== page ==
Cover versions are always tricky – for some fans, the thought of another artist messing about with a song by their favourite singer can come across as sacrilege; for many others, a cover version can bring to their attention music that they might never otherwise hear. At their best, cover versions can reveal unfamiliar elements in a familiar song, uncover hidden depths, and add an extra dimension to established work. At their worst, cover versions are simply pedestrian, lazy reworks, or mere replicas (slavish copies). Many renditions veer on karaoke or like those over-hyped performances (which are inflicted on an undeserving public courtesy of “reality” shows such as The Voice, Pop Idol and The X Factor), they seem mainly designed to demonstrate vocal gymnastics, rather than exploring the essence of a song. Far from making an iconic song their “own”, the performer ends up with a Xerox facsimile.
Our preferences for particular cover versions (even over the originals) are purely subjective. The other night I was at a small social gathering, and the host started playing Frank Sinatra’s version of “Mack The Knife”, a recording from late in Ol’ Blue Eyes’ career. Hearing it for the first time, I recognised the song and the singer, but not this rendition. My own reference for this particular arrangement of the Weill/Brecht standard is probably Bobby Darin – but he was following in the footsteps of Louis Armstrong who first brought the song into the Top 40. Perhaps if I had heard Sinatra’s version first, would that be my reference point?
There are probably lots of songs we all know by way of cover versions, rather than the original. Which is understandable. First, in jazz, country and blues, of course, standards and evergreens are the staples of many a repertoire. Second, in pop music of the 1950s and 60s, multiple versions of the same song (usually written by jobbing song writers, rather then by established performers) would be released, often at the same time, to cater for different markets. But in both these categories, these are not so much cover versions as different interpretations – which is not quite the same thing, in my view.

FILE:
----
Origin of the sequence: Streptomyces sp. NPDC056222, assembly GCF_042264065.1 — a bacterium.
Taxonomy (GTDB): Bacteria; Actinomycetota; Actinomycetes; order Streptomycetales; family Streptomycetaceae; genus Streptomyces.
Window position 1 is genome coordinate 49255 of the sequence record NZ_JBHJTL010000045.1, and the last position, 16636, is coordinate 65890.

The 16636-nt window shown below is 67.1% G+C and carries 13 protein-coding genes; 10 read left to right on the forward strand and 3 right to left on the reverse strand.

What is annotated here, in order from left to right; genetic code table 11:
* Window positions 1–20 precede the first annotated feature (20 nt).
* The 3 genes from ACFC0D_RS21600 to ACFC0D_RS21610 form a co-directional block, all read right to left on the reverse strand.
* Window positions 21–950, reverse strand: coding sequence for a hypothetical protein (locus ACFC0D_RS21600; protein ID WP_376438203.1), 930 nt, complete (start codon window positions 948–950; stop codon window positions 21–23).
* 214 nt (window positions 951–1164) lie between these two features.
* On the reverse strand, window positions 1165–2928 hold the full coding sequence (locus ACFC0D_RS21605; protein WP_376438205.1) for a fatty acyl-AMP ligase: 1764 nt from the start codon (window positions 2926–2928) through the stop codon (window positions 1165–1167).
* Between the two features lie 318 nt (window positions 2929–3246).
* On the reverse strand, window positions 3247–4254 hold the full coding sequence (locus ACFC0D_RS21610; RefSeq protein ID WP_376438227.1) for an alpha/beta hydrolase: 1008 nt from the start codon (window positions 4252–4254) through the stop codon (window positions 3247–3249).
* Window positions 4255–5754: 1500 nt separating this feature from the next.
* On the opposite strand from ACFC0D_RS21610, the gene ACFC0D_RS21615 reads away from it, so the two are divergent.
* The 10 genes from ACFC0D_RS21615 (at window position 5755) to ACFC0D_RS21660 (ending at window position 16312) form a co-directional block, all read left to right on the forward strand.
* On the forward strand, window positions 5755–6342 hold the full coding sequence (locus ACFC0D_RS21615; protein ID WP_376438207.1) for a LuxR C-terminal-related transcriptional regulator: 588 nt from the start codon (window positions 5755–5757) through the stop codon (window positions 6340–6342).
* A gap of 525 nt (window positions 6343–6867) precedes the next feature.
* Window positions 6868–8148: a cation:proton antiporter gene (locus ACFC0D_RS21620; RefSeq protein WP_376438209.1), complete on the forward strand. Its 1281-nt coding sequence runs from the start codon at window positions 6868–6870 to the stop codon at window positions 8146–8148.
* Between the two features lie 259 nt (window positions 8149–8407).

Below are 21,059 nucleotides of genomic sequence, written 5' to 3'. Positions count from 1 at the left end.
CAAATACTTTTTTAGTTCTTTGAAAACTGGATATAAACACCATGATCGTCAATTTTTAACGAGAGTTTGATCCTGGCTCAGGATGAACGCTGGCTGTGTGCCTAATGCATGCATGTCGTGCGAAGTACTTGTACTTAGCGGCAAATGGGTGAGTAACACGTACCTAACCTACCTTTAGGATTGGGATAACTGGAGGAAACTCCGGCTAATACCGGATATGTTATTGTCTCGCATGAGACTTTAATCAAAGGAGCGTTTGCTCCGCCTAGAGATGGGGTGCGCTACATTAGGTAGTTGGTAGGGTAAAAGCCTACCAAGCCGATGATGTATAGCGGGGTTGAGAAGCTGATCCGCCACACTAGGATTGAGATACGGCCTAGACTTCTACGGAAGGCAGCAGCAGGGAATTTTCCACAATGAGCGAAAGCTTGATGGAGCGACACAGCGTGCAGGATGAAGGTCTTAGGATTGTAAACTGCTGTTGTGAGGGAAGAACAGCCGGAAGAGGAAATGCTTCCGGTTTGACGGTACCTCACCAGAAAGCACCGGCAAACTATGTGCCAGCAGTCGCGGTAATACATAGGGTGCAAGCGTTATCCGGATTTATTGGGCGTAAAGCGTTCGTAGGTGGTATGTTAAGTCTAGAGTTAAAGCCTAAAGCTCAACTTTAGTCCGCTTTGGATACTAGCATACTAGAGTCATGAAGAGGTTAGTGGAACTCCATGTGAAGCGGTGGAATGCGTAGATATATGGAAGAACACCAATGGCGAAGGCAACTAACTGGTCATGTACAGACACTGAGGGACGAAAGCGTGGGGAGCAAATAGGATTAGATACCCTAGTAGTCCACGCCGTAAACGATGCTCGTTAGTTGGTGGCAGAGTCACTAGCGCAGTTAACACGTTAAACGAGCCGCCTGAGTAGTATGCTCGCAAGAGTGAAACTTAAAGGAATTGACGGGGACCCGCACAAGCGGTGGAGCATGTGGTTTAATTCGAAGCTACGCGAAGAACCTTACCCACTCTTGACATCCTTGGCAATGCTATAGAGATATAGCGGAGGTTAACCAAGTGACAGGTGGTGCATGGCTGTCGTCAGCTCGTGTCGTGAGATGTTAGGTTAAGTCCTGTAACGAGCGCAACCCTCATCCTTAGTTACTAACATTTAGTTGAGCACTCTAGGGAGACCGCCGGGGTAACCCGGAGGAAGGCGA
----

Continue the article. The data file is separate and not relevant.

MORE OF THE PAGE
What draws me to a particular cover version tends to be one or other of the following factors: first, what prompted or inspired the artist to record their own version? second, does the new recording bring an unfamiliar artist to my attention, that I then end up exploring further? third, how does the cover version interpret a well-known number, beyond replicating it?
Here are three examples of cover versions, whose original recordings were unknown to me when I first heard them, and which remain my reference points for these songs – but they have also prompted me to explore the original artists’ back catalogue:
- “Song to the Siren”, written by Tim Buckley, as recorded by This Mortal Coil
- “Thank You (Falettinme Be Mice Elf Agin)”, written by Sly & The Family Stone, as recorded by Magazine
- “My Funny Valentine”, the Rodger & Hart evergreen, as recorded by Elvis Costello (who was referencing Chet Baker’s version)
In contrast, here are three recordings of songs which I love, but I hate these interpretations, because, as happens with many cover versions, they do not add anything, or they are poor replicas, or the vocal interpretations are simply out of kilter:
- “Love Will Tear Us Apart”, written by Joy Division, and bludgeoned by Paul Young
- “Ziggy Stardust”, written by David Bowie, and made soulless by Bauhaus
- “Hallelujah”, written by Leonard Cohen, and rendered overwrought and histrionic by Jeff Buckley (sometimes less is more – as demonstrated by John Cale’s majestic and elegiac interpretation, recorded a few years before Buckley brought out his version)
Of course, a good song will generally shine through, regardless of performer, style or arrangement – revealing itself to be a perennial work of art. A few random examples:
- “Computer Love”, originally by Kraftwerk, but turned into a laid back, disco-style torch song that manages to bring warmth and humanity to an electronic classic by Glass Candy
- “There Is A Light That Never Goes Out”, a classic ballad by The Smiths, yet when rendered as “The Light 3000” by Schneider TM & Kptmichigan, it becomes a mournful song of love, loss and regret that could easily have been performed by HAL from “2001: A Space Odyssey”
- “She’s Lost Control”, Joy Division’s post-punk anthem, given a reggae makeover by Grace Jones that works because it sounds like Ms Jones could easily be singing about herself in the third person…
But for all my reservations, cover versions do have their place. If it wasn’t for This Mortal Coil, I wouldn’t have heard Big Star’s “Third” album; if not for Nick Cave’s “Kicking Against The Pricks” album (which at the time, set off a trend for tribute and covers albums – with varying results…), I’m not sure I would have encountered much of his own music; and without Robert Wyatt’s series of cover versions in the early 1980s, I probably wouldn’t have been as engaged by or aware of the music of Thelonious Monk, Miles Davis or even Chic….
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